Tim Maddox, movement enthusiast
Right now, my heel hurts because I tried to break The Law. I thought I could escape the inviolable balance of the universe. I thought I could get away with Too Much Too Soon. Turns out, I am not a special snowflake, unique and like no other. I’m just a regular schmoe who is susceptible to all the physical rules and limitations which govern phenomena and circumstances. So now what?
In Days Gone By
A couple of years ago, I’d have dropped into a depressive funk, ruminating over the loss of training time and the setback to my ever tenuous progress. I would have become sullen with a mind clouded by the thoughts of what I was losing. Sorry family and friends, I’m injured, so I’m turning on the jerk-mode and interpreting all events through this single point-of-view. Don’t try to comfort me, my loss is too deep. Ahhh!!! ....the miles I’m not running and the conditioning I am losing. [Rend garments here].
Today, I think about this differently by changing my perspective. Instead of bemoaning time lost at my primary passion of running, I will direct my thoughts more toward what I am capable of doing. I now have the opportunity to revisit the activities I set aside during my long distance training. As a result, I’ve done more hiking, belly crawling, low-noise movement, rowing, lifting, climbing, cold exposure and so forth.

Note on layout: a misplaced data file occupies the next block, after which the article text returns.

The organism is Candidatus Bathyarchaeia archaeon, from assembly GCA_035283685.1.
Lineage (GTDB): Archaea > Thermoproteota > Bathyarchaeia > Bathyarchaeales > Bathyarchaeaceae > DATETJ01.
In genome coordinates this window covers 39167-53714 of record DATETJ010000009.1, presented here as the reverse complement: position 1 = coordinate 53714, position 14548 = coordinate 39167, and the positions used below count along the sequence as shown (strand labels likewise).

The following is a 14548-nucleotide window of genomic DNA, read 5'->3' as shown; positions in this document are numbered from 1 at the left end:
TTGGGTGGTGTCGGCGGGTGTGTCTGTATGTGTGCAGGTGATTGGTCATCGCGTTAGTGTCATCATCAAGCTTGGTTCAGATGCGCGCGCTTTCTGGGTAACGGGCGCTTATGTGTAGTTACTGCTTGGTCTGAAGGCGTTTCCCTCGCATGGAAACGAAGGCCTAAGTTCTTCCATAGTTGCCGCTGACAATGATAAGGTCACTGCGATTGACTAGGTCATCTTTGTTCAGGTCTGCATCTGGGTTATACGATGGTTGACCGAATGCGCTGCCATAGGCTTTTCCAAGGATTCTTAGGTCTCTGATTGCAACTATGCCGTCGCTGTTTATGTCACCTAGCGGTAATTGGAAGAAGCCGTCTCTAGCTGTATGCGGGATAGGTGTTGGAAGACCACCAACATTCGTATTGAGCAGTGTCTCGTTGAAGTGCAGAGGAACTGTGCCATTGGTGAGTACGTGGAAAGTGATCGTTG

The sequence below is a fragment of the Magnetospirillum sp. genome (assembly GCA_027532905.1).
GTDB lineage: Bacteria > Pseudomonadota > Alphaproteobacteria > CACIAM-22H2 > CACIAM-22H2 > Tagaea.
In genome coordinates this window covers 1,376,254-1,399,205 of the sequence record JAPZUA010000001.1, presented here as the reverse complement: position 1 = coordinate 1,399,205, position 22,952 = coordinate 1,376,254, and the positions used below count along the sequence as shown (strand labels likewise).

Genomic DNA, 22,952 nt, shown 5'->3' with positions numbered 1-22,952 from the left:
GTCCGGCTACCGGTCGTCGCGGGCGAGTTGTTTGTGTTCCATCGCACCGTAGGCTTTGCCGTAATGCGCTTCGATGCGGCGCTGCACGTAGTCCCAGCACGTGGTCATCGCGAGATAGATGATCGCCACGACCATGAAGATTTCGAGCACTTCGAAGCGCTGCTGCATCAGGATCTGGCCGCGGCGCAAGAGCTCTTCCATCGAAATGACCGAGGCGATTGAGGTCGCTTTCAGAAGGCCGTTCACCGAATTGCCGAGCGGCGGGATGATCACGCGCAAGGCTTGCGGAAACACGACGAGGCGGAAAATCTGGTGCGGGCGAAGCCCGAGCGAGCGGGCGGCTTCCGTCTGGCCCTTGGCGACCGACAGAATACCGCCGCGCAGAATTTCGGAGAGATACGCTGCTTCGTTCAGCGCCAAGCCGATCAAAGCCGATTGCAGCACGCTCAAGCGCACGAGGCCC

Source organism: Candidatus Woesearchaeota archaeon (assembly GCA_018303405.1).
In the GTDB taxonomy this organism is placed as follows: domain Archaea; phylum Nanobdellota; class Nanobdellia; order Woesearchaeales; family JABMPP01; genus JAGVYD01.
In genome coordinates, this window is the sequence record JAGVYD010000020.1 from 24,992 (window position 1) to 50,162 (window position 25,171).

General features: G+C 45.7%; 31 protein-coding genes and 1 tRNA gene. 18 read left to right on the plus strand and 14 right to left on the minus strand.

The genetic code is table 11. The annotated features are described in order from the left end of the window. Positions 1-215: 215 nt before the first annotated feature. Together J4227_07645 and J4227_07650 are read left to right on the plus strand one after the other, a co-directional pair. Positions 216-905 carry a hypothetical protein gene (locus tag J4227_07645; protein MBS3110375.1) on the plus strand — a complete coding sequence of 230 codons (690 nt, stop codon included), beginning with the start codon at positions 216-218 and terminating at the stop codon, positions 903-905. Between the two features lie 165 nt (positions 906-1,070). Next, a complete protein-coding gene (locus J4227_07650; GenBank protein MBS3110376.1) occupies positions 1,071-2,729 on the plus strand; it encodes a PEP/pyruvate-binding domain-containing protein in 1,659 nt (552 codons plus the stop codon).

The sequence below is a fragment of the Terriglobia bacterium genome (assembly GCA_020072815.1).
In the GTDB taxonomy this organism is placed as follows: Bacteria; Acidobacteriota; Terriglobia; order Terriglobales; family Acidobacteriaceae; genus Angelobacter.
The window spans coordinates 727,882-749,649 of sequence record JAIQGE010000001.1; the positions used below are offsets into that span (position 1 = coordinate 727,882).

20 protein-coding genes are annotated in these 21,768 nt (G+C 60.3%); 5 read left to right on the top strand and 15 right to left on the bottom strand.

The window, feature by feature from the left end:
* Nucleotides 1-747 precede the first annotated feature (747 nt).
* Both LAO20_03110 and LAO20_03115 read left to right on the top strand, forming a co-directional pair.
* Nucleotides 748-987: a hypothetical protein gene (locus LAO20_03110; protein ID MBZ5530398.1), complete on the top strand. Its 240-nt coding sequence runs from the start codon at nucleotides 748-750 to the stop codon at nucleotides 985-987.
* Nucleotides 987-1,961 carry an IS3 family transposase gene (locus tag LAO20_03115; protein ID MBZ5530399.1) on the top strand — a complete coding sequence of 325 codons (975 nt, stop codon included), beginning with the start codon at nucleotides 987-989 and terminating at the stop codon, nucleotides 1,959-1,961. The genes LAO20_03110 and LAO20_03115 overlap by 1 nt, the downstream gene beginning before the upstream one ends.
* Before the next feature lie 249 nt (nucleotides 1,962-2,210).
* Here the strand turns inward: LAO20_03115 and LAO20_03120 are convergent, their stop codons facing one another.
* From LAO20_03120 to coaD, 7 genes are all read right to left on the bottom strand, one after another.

What is the Lesson?
Pain can be a distinct and limiting bummer and honestly my little heel pain is not even on the scale compared to what some folks live with on a daily basis. My words here reflect my personal experience and what has worked for me. But the same mental techniques which can help me overcome this physical issue can also apply to emotional and spiritual pain as well. When I make the choice for the pain to be an opportunity to practice patience, self-discipline and to transmute a negative into a positive, I take control, become the active agent and fight the helplessness or depression which can accompany physical issues. In this instance the pain itself is not the limiting factor, how I interpret its impact on the other parts of my life is what matters most. My perceptions, my mental story, the thoughts I form around what it means to me is the main cause of any suffering. So I make the choice to let the pain teach me about myself, about my arrogance, my pride and how lucky I am to have a riddle in my foot. In this way pain provides me with the opportunity to dive a little deeper into what this bag of bones, sinew and tissues is all about. Am I just an asymmetric projection of my movement abilities, a single-focused, all or nothing actor or am I capable of adapting to my situation, circumstances and finding the best path forward?
In our lives, pain is going to happen, but the suffering, the mental anguish which accompanies pain can be reduced and in some cases turned into joy when the right mental outlook is applied. Can I turn the lead in my heel into gold in my soul? I can if I accept the offering of pain’s tutelage.